ShareThis Page

Love of animals spurs sisters to rescue guinea pigs, dogs

| Monday, July 14, 2008

Tired of that pet guinea pig that looked so cute in the pet store•

Two Latrobe sisters will come to the rescue.

Latrobe-based Piggie Lovers Inc. Guinea Pig Rescue will pick up the furry rodents, give them a temporary home and then set up adoptions at new homes.

Sisters Catrina and Jennifer Haase run the rescue service out of their home at 2626 Raymond Ave., where they've dedicated their entire downstairs den to the rescued guinea pigs.

The Haases take in abandoned, mistreated and unwanted guinea pigs and, more recently, dogs.

"It just sort of happened," Jennifer said of the rescue, which has been growing since the sisters started it in October 2007.

So far, Catrina, 23, and Jennifer, 20, have been able to find homes for 56 guinea pigs and 16 dogs. The sisters have traveled all over Pennsylvania and as far away as Ohio, Michigan and Virginia to rescue and relocate guinea pigs.

The women said most of their rescues are "owner surrenders," which means that an owner can no longer care for a pet. The Haases receive calls from humane societies and local pounds searching for temporary homes for animals.

Kathy Burkley, executive director of the Humane Society of Westmoreland County, said many people abandon small pets like guinea pigs after realizing the animals are more work than they can handle, especially with the upkeep of a cage.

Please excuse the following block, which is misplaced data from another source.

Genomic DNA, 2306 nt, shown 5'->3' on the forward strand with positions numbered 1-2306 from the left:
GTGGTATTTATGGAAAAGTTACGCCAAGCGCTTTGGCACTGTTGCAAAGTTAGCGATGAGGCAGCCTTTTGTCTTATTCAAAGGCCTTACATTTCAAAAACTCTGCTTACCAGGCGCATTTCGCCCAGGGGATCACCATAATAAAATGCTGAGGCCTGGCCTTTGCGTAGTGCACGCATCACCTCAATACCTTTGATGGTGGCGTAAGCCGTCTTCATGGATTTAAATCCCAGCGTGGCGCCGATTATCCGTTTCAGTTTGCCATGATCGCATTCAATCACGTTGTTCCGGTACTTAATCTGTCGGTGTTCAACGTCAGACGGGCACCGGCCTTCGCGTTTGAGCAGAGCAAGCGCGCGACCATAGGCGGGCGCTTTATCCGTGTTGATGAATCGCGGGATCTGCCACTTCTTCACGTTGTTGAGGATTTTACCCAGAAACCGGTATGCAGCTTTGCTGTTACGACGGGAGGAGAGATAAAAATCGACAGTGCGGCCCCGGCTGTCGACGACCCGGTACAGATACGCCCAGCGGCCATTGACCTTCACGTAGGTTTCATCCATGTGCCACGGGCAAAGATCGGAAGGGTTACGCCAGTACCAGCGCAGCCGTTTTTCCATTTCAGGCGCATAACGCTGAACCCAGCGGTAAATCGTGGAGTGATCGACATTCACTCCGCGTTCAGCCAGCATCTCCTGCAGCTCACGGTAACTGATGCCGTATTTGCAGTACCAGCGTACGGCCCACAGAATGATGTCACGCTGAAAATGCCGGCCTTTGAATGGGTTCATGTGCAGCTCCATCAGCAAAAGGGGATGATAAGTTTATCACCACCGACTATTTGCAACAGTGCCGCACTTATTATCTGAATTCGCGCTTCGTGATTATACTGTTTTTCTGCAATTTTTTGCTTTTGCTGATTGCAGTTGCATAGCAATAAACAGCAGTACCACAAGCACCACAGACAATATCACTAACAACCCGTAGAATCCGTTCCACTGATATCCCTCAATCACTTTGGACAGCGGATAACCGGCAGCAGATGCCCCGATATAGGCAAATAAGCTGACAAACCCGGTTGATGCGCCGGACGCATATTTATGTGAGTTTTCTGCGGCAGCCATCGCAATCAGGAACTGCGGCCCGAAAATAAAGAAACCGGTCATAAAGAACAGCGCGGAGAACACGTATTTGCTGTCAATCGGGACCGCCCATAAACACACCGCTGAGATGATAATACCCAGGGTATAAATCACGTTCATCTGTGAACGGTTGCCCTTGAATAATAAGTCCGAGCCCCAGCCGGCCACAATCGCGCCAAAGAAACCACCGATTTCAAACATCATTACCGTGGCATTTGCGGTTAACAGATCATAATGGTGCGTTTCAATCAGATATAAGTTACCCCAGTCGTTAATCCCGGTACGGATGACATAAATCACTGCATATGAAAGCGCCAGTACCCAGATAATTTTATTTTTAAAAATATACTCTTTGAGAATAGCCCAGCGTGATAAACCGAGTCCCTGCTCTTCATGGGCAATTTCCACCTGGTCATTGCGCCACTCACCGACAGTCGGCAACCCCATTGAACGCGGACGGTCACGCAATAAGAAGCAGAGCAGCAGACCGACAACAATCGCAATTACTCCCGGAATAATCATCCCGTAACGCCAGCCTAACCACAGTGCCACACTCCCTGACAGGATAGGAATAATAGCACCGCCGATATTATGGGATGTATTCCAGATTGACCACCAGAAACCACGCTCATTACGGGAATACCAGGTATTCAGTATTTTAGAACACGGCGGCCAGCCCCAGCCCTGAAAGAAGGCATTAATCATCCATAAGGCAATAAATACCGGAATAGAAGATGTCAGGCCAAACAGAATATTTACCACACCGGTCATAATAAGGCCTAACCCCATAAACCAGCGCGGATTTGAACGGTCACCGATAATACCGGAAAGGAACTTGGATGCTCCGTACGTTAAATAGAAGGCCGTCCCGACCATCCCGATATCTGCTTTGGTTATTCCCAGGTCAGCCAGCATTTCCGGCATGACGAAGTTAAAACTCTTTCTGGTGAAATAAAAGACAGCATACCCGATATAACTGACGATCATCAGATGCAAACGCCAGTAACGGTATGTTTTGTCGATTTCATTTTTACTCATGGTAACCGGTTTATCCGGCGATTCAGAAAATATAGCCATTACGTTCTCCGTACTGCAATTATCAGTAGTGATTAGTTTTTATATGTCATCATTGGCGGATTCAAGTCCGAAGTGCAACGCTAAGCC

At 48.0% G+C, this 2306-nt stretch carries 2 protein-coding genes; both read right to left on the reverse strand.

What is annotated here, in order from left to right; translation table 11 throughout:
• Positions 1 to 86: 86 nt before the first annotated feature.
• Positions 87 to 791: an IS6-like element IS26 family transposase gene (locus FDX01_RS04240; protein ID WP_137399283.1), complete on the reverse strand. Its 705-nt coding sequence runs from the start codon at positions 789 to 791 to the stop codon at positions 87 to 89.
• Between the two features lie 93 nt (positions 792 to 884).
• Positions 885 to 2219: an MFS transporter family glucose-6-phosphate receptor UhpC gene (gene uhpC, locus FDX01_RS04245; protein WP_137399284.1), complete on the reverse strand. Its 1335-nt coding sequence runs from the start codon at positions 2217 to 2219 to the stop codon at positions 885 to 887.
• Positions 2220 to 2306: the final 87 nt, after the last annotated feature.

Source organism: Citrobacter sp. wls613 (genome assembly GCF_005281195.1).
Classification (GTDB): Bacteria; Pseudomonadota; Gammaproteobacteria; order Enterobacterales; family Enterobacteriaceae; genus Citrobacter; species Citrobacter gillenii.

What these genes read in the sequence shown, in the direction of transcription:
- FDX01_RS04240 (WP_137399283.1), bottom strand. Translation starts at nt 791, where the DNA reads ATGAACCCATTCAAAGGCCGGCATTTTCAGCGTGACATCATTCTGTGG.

"The appeal wears off after awhile," she said.

Unlike other pets, Burkley said, guinea pigs do not interact socially with humans like dogs and cats do.

And because the rodents reproduce so quickly, people can end up getting "more animals than they anticipate," she said.

Many guinea pigs arrive at the rescue suffering from malnutrition, balding, mite infection and other diseases. Catrina and Jennifer said that they once rescued a guinea pig that was used for lab testing and lived in a desk drawer.

The women said the hardest part of a rescue is not physical but mental.

"Sometimes it is just heartbreaking to see what condition these animals are in," Jennifer said.

The sisters use their own funds to drive to rescue sites and buy supplies, which can add up -- especially with the rising cost of gas and food.

The sisters go through about six heads of romaine lettuce a day and 50 pounds of guinea pig food pellets a week. Occasionally, they give the pigs carrots and celery as treats. They buy hay in bulk to line the guinea pigs' cages. One bale of hay costs $150 plus shipping costs and lasts for about three weeks. Catrina and Jennifer purchase and assemble cubes and coroplast cages, which are bigger than store-bought ones.

Catrina, a certified nurse, and Jennifer, a part-time student, said maintaining the rescue service can be time-consuming, but the experience is very rewarding.

"Not every day is perfect, but I think it is all worth it," Catrina said.

The women said they have always been animal lovers and grew up with a lot of pets. But it wasn't until the spring of 2007 that the sisters decided to get a guinea pig.

Jennifer said they went to a pet store and "did everything the pet store said." Within a few days, the guinea pig died. The women said they couldn't understand what they did wrong. So they began to research how to properly care for guinea pigs.